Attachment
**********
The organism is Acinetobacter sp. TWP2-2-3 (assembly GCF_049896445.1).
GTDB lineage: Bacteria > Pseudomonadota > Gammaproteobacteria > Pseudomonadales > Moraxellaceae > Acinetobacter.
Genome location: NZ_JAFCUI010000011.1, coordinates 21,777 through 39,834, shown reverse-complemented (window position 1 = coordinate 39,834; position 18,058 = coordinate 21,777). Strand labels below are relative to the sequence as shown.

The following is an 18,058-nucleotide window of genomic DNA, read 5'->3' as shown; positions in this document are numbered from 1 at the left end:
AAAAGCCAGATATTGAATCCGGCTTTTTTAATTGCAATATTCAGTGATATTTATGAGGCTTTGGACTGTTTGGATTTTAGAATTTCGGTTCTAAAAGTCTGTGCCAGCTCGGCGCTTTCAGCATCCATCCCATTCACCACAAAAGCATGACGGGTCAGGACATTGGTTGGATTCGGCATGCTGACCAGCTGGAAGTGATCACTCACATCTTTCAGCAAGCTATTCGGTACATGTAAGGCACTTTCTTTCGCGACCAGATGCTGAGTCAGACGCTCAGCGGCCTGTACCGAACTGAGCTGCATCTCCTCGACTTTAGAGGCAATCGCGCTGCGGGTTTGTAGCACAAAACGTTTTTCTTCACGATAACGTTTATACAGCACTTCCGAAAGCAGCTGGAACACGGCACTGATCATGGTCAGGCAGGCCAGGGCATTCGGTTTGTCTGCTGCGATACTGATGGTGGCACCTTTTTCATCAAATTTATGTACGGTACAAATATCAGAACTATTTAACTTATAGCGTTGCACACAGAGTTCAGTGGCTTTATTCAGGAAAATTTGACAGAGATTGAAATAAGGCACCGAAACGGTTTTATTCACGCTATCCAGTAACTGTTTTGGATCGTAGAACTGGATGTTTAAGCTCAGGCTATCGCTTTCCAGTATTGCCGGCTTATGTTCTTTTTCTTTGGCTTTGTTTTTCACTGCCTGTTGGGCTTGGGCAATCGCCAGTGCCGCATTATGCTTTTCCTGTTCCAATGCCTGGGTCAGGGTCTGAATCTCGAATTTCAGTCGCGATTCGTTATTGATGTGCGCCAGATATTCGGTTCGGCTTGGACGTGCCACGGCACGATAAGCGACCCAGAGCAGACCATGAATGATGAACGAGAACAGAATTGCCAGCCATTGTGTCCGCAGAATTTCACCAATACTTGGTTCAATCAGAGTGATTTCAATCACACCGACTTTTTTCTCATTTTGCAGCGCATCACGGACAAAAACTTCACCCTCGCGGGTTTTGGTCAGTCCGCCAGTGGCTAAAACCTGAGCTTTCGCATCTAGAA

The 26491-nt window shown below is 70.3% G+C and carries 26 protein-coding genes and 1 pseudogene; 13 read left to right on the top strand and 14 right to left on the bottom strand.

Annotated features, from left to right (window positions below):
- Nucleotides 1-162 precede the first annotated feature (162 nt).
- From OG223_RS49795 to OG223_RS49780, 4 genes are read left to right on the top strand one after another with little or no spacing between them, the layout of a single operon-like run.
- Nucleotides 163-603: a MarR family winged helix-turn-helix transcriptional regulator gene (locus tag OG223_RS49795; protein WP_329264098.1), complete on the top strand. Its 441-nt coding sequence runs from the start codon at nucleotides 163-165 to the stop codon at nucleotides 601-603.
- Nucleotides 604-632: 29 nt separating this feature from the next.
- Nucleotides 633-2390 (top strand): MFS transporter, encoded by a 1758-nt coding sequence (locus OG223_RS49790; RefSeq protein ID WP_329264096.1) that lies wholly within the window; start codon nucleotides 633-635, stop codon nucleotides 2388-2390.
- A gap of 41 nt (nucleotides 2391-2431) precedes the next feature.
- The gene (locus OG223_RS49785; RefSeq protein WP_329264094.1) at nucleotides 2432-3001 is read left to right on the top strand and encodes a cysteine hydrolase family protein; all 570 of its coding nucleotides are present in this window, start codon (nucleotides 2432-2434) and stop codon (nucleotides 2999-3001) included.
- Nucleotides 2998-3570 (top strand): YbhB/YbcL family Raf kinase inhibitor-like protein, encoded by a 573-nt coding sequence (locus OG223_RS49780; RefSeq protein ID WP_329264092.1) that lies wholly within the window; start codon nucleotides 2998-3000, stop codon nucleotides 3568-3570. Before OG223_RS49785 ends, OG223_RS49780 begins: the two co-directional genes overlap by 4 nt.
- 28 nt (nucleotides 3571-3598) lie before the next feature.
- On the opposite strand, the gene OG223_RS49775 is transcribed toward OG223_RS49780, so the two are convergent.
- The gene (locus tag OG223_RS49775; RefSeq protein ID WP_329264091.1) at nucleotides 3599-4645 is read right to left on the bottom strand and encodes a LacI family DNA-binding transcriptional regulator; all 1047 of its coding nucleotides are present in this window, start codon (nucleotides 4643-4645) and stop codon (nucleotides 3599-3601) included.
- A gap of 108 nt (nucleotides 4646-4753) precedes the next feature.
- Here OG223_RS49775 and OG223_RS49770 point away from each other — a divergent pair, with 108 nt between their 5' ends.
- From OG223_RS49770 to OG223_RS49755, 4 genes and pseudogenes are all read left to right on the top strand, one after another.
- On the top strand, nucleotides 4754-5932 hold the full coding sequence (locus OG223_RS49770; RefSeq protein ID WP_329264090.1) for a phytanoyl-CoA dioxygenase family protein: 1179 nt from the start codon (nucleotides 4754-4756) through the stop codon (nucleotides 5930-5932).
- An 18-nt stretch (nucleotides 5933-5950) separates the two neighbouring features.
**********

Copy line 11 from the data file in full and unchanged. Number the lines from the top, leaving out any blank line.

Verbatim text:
- Nucleotides 604-632: 29 nt separating this feature from the next.